A Moonless, Starless Sky review: a diligent but at times artless portrayal
Ed O’Loughlin on Alexis Okeowo’s account of ordinary Africans fighting extremism
Extremism in Africa: a girl at a camp for internally displaced people in northern Nigeria, where Boko Haram declared a caliphate in 2014. Photograph: Stefan Heunis/AFP/Getty
A Moonless, Starless Sky: Ordinary Women and Men Fighting Extremism in Africa
Alexis Okeowo, a staff writer at the New Yorker magazine, has done a lot of old-fashioned footwork for A Moonless, Starless Sky, her four-stranded work of nonfiction. The book’s locations are spread across the main width of Africa, from Mauritania, in the far west, to Somalia, in the eastern horn, with intermediary chapters set in northern Nigeria and Uganda/South Sudan. The ordinary women and men fighting extremism of its subtitle are also diverse: an anti-slavery campaigner in Mauritania, a Nigerian militia leader resisting Boko Haram guerrillas, a young couple from northern Uganda who met after they were kidnapped by the roaming, nihilistic Lord’s Resistance Army, and a Somali girl who risks being murdered by Islamic misogynists for the sin of playing basketball.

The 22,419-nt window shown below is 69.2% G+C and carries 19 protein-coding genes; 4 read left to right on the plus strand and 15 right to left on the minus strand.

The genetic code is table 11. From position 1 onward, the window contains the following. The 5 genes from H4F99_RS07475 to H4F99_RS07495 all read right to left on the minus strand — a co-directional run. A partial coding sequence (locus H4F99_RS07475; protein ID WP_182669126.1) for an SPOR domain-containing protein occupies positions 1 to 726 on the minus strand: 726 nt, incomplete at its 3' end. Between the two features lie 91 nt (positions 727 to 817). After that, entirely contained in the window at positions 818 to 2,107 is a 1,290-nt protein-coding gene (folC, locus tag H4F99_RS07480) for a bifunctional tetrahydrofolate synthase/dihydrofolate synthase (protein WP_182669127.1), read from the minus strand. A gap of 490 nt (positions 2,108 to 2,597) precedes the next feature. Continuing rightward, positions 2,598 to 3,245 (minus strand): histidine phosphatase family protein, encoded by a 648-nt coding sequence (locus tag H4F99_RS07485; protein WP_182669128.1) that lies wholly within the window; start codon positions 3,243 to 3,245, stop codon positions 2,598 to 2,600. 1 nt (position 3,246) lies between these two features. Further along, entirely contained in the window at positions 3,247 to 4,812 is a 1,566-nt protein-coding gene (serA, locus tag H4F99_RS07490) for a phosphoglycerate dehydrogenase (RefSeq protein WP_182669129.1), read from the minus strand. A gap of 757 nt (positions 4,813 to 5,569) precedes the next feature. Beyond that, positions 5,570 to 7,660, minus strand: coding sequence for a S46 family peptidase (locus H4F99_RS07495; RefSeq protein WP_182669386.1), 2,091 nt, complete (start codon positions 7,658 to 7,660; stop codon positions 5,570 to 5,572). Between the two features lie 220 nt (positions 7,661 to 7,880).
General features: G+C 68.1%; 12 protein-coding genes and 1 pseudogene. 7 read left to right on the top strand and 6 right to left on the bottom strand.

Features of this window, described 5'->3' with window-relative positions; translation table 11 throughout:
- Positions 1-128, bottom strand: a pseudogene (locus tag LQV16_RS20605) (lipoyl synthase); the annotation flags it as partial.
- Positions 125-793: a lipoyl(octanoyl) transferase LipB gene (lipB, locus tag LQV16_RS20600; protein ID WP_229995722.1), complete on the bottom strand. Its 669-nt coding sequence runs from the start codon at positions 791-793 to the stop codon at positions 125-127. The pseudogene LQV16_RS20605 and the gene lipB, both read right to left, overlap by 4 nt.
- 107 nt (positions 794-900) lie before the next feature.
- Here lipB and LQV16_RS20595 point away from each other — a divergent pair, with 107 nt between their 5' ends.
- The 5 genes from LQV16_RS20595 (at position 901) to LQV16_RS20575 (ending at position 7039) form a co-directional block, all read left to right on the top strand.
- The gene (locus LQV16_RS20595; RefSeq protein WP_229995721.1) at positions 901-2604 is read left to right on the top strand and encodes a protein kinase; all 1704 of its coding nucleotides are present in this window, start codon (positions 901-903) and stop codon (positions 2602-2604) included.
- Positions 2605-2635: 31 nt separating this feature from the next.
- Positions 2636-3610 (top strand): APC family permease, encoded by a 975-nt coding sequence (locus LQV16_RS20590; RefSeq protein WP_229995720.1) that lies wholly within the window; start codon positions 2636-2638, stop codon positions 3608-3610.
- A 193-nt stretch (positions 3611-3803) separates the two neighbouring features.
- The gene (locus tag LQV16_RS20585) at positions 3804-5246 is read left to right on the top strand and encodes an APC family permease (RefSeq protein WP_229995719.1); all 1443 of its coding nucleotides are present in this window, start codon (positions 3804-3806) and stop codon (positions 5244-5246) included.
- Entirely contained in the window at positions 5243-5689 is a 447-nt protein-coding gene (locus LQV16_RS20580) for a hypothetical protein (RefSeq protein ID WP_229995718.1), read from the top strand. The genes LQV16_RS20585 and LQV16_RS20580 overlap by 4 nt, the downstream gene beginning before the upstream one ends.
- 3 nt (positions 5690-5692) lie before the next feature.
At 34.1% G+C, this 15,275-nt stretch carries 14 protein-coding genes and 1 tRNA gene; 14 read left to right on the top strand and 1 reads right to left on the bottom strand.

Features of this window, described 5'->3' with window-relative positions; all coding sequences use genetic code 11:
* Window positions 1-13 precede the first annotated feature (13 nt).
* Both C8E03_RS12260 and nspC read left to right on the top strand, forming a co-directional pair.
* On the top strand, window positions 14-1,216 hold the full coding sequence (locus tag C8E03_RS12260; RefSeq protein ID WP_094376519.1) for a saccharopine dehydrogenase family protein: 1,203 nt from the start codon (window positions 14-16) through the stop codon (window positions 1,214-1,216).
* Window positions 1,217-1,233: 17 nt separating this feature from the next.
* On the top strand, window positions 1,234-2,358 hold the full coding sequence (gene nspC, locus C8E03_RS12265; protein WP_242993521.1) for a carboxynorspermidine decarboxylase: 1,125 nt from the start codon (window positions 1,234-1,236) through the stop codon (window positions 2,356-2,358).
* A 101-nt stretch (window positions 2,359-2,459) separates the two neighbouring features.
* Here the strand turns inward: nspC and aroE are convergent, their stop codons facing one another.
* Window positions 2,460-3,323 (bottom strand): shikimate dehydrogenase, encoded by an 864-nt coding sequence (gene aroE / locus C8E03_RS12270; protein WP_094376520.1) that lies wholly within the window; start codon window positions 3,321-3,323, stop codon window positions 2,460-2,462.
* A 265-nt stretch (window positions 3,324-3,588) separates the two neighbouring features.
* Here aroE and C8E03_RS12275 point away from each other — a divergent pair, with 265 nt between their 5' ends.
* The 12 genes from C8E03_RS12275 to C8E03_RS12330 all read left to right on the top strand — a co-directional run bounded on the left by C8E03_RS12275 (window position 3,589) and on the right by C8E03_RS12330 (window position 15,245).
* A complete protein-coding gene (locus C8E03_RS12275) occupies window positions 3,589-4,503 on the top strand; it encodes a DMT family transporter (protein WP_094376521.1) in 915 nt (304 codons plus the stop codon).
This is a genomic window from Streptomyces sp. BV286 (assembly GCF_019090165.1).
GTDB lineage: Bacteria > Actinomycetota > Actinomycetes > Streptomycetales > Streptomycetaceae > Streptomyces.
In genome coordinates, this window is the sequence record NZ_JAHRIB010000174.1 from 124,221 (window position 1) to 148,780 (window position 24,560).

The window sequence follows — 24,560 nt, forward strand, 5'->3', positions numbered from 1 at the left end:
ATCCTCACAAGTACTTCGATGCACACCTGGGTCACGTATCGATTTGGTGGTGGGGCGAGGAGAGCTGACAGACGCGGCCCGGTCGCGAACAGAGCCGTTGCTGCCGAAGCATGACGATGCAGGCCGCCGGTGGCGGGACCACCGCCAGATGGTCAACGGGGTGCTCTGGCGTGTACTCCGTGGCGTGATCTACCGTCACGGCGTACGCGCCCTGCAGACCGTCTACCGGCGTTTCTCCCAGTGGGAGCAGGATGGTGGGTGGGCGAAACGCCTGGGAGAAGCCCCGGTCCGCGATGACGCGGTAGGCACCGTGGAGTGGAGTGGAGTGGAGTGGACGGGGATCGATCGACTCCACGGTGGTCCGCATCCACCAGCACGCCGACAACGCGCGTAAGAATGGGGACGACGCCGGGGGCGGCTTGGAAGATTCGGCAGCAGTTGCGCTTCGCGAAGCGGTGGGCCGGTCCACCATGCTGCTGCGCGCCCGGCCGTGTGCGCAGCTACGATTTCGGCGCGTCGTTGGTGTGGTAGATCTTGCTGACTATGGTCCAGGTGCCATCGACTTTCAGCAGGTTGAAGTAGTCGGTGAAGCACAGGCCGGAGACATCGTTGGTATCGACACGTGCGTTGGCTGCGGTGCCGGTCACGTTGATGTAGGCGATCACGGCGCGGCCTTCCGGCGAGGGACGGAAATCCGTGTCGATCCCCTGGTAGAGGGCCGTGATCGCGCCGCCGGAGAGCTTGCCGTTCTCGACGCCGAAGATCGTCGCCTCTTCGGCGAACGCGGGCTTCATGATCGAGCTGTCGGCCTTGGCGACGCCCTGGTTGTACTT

Okeowo has followed their lives over several years, making multiple visits to places that are difficult to reach or, in the case of Mogadishu, in Somalia, or Maiduguri, in northern Nigeria, downright dangerous. There are also, as is often the way with nonfiction these days, autobiographical interludes – Okeowo, though raised in Alabama and educated at Princeton, is the daughter of Nigerian immigrants, and her exploration of her own African identity is a subthread throughout.
Casual readers will learn a lot about Africa from this diligent, well-researched book. Okeowo is clearly a determined and dogged reporter, and her passion for Africa, and for her subjects, is apparent, as are her courage and industry.
By presenting her narratives almost exclusively from her interlocutors’ points of view, Okeowo leaves herself little opportunity to test their truth or meaning